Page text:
Kuyper goes even further in distancing himself from the traditional position of orthodox Calvinism in which the light of Scripture is regarded as necessary framework of interpretation for the light of nature. Kuyper turns this around, arguing that the revelatio specialis cannot be understood apart from the framework provided by the theologia naturalis. Like Bavinck, he also regards natural revelation as taking evidential precedence in human consciousness. Thus, in addition to the orthodox Calvinist distinction between the unregenerate life of sin and the regenerate life of grace, Kuyper invents a third category: life through common grace. It is by means of common grace that socio-political life and its institutions are to be maintained. He sees the church as an institution of special or particular grace while the state is an institution of common grace. The civil requirement of an independent judiciary, for Kuyper, necessitates establishing and maintaining the civil sphere through common as opposed to particular grace.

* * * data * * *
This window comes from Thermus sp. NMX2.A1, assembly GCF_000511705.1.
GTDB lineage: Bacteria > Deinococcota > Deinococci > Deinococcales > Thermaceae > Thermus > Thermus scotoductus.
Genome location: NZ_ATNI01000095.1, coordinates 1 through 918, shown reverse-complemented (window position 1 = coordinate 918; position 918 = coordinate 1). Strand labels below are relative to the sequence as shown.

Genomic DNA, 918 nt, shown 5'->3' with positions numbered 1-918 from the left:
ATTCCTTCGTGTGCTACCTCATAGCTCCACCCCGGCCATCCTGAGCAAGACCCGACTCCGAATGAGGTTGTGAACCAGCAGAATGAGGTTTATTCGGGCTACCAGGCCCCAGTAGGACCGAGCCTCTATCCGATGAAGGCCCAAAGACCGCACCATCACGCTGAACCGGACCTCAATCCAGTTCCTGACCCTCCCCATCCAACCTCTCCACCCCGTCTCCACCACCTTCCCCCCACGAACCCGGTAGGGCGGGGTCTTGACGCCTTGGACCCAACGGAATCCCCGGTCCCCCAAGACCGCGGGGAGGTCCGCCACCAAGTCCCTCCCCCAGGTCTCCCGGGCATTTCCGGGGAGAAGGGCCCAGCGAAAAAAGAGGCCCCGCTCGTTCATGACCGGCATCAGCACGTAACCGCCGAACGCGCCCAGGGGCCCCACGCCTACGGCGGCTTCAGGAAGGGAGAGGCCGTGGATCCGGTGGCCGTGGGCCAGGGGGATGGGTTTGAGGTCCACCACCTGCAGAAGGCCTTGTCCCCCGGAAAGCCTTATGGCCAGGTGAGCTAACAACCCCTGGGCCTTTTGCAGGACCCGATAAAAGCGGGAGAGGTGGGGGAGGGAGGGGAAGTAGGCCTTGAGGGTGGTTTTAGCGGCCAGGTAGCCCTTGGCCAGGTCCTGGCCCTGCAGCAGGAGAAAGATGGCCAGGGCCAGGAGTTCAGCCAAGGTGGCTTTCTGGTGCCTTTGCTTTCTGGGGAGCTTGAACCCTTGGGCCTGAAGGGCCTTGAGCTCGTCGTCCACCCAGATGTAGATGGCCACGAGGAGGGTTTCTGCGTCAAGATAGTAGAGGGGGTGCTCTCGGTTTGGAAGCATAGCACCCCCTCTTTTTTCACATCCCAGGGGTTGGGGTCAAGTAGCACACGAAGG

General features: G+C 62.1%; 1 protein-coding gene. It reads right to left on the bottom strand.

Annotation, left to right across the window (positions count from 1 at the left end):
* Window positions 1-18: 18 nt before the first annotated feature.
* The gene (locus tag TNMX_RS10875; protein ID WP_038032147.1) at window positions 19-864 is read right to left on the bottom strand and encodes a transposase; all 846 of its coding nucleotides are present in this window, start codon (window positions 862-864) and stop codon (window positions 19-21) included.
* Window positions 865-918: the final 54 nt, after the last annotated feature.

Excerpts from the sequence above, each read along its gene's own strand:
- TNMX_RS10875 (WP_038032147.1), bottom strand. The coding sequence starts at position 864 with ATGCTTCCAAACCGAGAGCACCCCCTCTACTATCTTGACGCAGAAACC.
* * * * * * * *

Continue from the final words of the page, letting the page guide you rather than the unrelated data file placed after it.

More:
The Neo-Calvinist rejection of the theocratic component of article 36 of the Belgic Confession therefore needs to be understood in the light of the epistemic precedence of natural knowledge over the knowledge of faith. Dutch Reformed critics of the Neo-Calvinist position, such as Philippus Jakobus Hoedemaker (1839‒1910), also argued that the Neo-Calvinist position effectuates a false dichotomy between natural and revealed knowledge, while epistemologically speaking, there can be no contradictions between natural and special revelation. Whereas Hoedemaker views human consciousness as only emerging within the context of given and revealed realities outside that consciousness, Kuyper and Bavinck emphasise natural knowledge as unmediated common ground between believers and unbelievers in contrast to the mediated knowledge of faith. Indeed, this distinctly Neo-Calvinist dichotomy was central to their rejection of theocracy.